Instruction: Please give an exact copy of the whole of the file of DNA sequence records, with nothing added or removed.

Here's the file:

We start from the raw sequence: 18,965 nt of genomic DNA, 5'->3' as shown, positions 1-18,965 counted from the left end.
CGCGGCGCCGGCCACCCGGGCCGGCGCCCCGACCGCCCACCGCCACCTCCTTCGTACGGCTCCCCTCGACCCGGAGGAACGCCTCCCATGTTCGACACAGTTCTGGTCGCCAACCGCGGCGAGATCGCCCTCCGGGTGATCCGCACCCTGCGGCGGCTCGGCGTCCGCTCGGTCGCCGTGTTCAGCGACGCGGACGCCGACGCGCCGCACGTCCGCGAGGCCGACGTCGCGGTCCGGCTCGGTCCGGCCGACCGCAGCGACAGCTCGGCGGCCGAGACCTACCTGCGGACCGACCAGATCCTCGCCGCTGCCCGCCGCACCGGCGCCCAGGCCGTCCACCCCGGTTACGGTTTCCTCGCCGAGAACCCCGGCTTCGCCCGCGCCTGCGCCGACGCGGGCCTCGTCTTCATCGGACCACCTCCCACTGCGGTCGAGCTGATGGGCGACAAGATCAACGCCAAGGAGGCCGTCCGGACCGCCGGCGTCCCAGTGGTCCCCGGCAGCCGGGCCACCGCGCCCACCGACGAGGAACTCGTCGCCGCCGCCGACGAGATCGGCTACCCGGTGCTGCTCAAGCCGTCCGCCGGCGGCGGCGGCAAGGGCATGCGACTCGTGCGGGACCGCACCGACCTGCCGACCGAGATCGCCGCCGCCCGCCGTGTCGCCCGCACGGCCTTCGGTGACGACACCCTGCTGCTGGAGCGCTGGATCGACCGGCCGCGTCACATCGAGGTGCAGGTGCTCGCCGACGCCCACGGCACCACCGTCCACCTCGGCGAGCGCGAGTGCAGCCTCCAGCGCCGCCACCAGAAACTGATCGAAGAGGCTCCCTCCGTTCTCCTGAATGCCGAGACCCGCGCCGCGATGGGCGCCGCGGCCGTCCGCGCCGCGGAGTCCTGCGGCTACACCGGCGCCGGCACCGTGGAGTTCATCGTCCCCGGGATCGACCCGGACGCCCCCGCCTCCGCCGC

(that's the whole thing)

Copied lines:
We start from the raw sequence: 18,965 nt of genomic DNA, 5'->3' as shown, positions 1-18,965 counted from the left end.
CGCGGCGCCGGCCACCCGGGCCGGCGCCCCGACCGCCCACCGCCACCTCCTTCGTACGGCTCCCCTCGACCCGGAGGAACGCCTCCCATGTTCGACACAGTTCTGGTCGCCAACCGCGGCGAGATCGCCCTCCGGGTGATCCGCACCCTGCGGCGGCTCGGCGTCCGCTCGGTCGCCGTGTTCAGCGACGCGGACGCCGACGCGCCGCACGTCCGCGAGGCCGACGTCGCGGTCCGGCTCGGTCCGGCCGACCGCAGCGACAGCTCGGCGGCCGAGACCTACCTGCGGACCGACCAGATCCTCGCCGCTGCCCGCCGCACCGGCGCCCAGGCCGTCCACCCCGGTTACGGTTTCCTCGCCGAGAACCCCGGCTTCGCCCGCGCCTGCGCCGACGCGGGCCTCGTCTTCATCGGACCACCTCCCACTGCGGTCGAGCTGATGGGCGACAAGATCAACGCCAAGGAGGCCGTCCGGACCGCCGGCGTCCCAGTGGTCCCCGGCAGCCGGGCCACCGCGCCCACCGACGAGGAACTCGTCGCCGCCGCCGACGAGATCGGCTACCCGGTGCTGCTCAAGCCGTCCGCCGGCGGCGGCGGCAAGGGCATGCGACTCGTGCGGGACCGCACCGACCTGCCGACCGAGATCGCCGCCGCCCGCCGTGTCGCCCGCACGGCCTTCGGTGACGACACCCTGCTGCTGGAGCGCTGGATCGACCGGCCGCGTCACATCGAGGTGCAGGTGCTCGCCGACGCCCACGGCACCACCGTCCACCTCGGCGAGCGCGAGTGCAGCCTCCAGCGCCGCCACCAGAAACTGATCGAAGAGGCTCCCTCCGTTCTCCTGAATGCCGAGACCCGCGCCGCGATGGGCGCCGCGGCCGTCCGCGCCGCGGAGTCCTGCGGCTACACCGGCGCCGGCACCGTGGAGTTCATCGTCCCCGGGATCGACCCGGACGCCCCCGCCTCCGCCGC